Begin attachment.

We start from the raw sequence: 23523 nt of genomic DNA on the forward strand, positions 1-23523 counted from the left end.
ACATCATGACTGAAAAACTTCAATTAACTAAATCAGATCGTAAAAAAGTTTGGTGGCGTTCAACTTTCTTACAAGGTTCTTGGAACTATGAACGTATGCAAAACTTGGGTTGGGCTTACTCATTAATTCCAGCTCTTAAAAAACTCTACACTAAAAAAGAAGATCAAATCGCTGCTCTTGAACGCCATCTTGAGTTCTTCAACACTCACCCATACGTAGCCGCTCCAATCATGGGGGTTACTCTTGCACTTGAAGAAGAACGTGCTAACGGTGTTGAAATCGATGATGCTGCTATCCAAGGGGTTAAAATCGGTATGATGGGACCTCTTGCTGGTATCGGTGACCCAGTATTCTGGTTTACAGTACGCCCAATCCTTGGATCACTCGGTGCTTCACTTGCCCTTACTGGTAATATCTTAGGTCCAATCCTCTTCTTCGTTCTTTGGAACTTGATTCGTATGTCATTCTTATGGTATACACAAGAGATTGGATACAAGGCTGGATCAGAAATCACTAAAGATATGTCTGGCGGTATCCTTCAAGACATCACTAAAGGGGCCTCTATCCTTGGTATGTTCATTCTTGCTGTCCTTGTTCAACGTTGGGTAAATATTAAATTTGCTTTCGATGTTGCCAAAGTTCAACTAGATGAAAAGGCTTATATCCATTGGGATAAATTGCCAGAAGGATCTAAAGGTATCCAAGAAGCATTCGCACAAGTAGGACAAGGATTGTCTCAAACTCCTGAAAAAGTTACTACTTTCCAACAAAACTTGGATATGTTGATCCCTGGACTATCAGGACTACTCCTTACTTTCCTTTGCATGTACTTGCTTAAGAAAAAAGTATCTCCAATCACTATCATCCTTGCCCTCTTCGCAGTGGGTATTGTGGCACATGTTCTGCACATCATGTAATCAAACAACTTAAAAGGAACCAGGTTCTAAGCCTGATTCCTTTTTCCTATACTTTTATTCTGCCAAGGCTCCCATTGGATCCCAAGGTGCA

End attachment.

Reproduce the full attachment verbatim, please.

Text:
We start from the raw sequence: 23523 nt of genomic DNA on the forward strand, positions 1-23523 counted from the left end.
ACATCATGACTGAAAAACTTCAATTAACTAAATCAGATCGTAAAAAAGTTTGGTGGCGTTCAACTTTCTTACAAGGTTCTTGGAACTATGAACGTATGCAAAACTTGGGTTGGGCTTACTCATTAATTCCAGCTCTTAAAAAACTCTACACTAAAAAAGAAGATCAAATCGCTGCTCTTGAACGCCATCTTGAGTTCTTCAACACTCACCCATACGTAGCCGCTCCAATCATGGGGGTTACTCTTGCACTTGAAGAAGAACGTGCTAACGGTGTTGAAATCGATGATGCTGCTATCCAAGGGGTTAAAATCGGTATGATGGGACCTCTTGCTGGTATCGGTGACCCAGTATTCTGGTTTACAGTACGCCCAATCCTTGGATCACTCGGTGCTTCACTTGCCCTTACTGGTAATATCTTAGGTCCAATCCTCTTCTTCGTTCTTTGGAACTTGATTCGTATGTCATTCTTATGGTATACACAAGAGATTGGATACAAGGCTGGATCAGAAATCACTAAAGATATGTCTGGCGGTATCCTTCAAGACATCACTAAAGGGGCCTCTATCCTTGGTATGTTCATTCTTGCTGTCCTTGTTCAACGTTGGGTAAATATTAAATTTGCTTTCGATGTTGCCAAAGTTCAACTAGATGAAAAGGCTTATATCCATTGGGATAAATTGCCAGAAGGATCTAAAGGTATCCAAGAAGCATTCGCACAAGTAGGACAAGGATTGTCTCAAACTCCTGAAAAAGTTACTACTTTCCAACAAAACTTGGATATGTTGATCCCTGGACTATCAGGACTACTCCTTACTTTCCTTTGCATGTACTTGCTTAAGAAAAAAGTATCTCCAATCACTATCATCCTTGCCCTCTTCGCAGTGGGTATTGTGGCACATGTTCTGCACATCATGTAATCAAACAACTTAAAAGGAACCAGGTTCTAAGCCTGATTCCTTTTTCCTATACTTTTATTCTGCCAAGGCTCCCATTGGATCCCAAGGTGCA